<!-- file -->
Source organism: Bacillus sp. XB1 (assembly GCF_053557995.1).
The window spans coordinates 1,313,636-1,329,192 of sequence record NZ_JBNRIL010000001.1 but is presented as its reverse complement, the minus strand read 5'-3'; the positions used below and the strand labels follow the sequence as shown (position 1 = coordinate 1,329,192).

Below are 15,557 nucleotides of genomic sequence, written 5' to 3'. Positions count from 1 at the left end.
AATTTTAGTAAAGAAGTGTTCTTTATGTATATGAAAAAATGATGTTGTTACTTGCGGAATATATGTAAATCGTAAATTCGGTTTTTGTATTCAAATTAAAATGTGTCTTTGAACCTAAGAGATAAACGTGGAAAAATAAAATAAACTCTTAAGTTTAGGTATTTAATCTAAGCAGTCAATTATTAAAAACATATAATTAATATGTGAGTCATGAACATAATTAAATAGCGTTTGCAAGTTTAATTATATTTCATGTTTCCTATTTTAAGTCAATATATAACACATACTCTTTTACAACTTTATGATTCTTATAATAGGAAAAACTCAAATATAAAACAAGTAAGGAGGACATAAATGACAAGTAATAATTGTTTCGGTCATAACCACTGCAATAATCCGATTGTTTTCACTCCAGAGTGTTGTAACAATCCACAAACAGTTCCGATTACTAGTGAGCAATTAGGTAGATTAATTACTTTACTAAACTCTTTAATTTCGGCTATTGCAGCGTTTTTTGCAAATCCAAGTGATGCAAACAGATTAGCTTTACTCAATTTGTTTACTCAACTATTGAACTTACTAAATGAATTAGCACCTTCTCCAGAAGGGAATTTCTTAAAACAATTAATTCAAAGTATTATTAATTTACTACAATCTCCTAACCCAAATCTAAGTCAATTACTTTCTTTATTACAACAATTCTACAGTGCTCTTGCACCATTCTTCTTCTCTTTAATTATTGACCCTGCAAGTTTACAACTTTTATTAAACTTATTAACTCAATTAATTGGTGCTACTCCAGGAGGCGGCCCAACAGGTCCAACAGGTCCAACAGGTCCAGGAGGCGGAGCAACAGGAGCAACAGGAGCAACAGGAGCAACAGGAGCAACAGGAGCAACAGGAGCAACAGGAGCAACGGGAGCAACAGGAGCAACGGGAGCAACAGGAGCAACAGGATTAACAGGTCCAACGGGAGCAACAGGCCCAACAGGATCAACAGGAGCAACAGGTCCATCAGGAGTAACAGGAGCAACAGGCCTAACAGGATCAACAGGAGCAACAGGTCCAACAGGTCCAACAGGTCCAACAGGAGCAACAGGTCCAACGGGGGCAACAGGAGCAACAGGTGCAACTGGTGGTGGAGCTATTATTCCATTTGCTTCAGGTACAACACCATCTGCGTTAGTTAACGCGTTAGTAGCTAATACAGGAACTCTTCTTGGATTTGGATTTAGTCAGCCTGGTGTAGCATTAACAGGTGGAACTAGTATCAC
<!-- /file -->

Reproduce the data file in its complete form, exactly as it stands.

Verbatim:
Source organism: Bacillus sp. XB1 (assembly GCF_053557995.1).
The window spans coordinates 1,313,636-1,329,192 of sequence record NZ_JBNRIL010000001.1 but is presented as its reverse complement, the minus strand read 5'-3'; the positions used below and the strand labels follow the sequence as shown (position 1 = coordinate 1,329,192).

Below are 15,557 nucleotides of genomic sequence, written 5' to 3'. Positions count from 1 at the left end.
AATTTTAGTAAAGAAGTGTTCTTTATGTATATGAAAAAATGATGTTGTTACTTGCGGAATATATGTAAATCGTAAATTCGGTTTTTGTATTCAAATTAAAATGTGTCTTTGAACCTAAGAGATAAACGTGGAAAAATAAAATAAACTCTTAAGTTTAGGTATTTAATCTAAGCAGTCAATTATTAAAAACATATAATTAATATGTGAGTCATGAACATAATTAAATAGCGTTTGCAAGTTTAATTATATTTCATGTTTCCTATTTTAAGTCAATATATAACACATACTCTTTTACAACTTTATGATTCTTATAATAGGAAAAACTCAAATATAAAACAAGTAAGGAGGACATAAATGACAAGTAATAATTGTTTCGGTCATAACCACTGCAATAATCCGATTGTTTTCACTCCAGAGTGTTGTAACAATCCACAAACAGTTCCGATTACTAGTGAGCAATTAGGTAGATTAATTACTTTACTAAACTCTTTAATTTCGGCTATTGCAGCGTTTTTTGCAAATCCAAGTGATGCAAACAGATTAGCTTTACTCAATTTGTTTACTCAACTATTGAACTTACTAAATGAATTAGCACCTTCTCCAGAAGGGAATTTCTTAAAACAATTAATTCAAAGTATTATTAATTTACTACAATCTCCTAACCCAAATCTAAGTCAATTACTTTCTTTATTACAACAATTCTACAGTGCTCTTGCACCATTCTTCTTCTCTTTAATTATTGACCCTGCAAGTTTACAACTTTTATTAAACTTATTAACTCAATTAATTGGTGCTACTCCAGGAGGCGGCCCAACAGGTCCAACAGGTCCAACAGGTCCAGGAGGCGGAGCAACAGGAGCAACAGGAGCAACAGGAGCAACAGGAGCAACAGGAGCAACAGGAGCAACAGGAGCAACGGGAGCAACAGGAGCAACGGGAGCAACAGGAGCAACAGGATTAACAGGTCCAACGGGAGCAACAGGCCCAACAGGATCAACAGGAGCAACAGGTCCATCAGGAGTAACAGGAGCAACAGGCCTAACAGGATCAACAGGAGCAACAGGTCCAACAGGTCCAACAGGTCCAACAGGAGCAACAGGTCCAACGGGGGCAACAGGAGCAACAGGTGCAACTGGTGGTGGAGCTATTATTCCATTTGCTTCAGGTACAACACCATCTGCGTTAGTTAACGCGTTAGTAGCTAATACAGGAACTCTTCTTGGATTTGGATTTAGTCAGCCTGGTGTAGCATTAACAGGTGGAACTAGTATCAC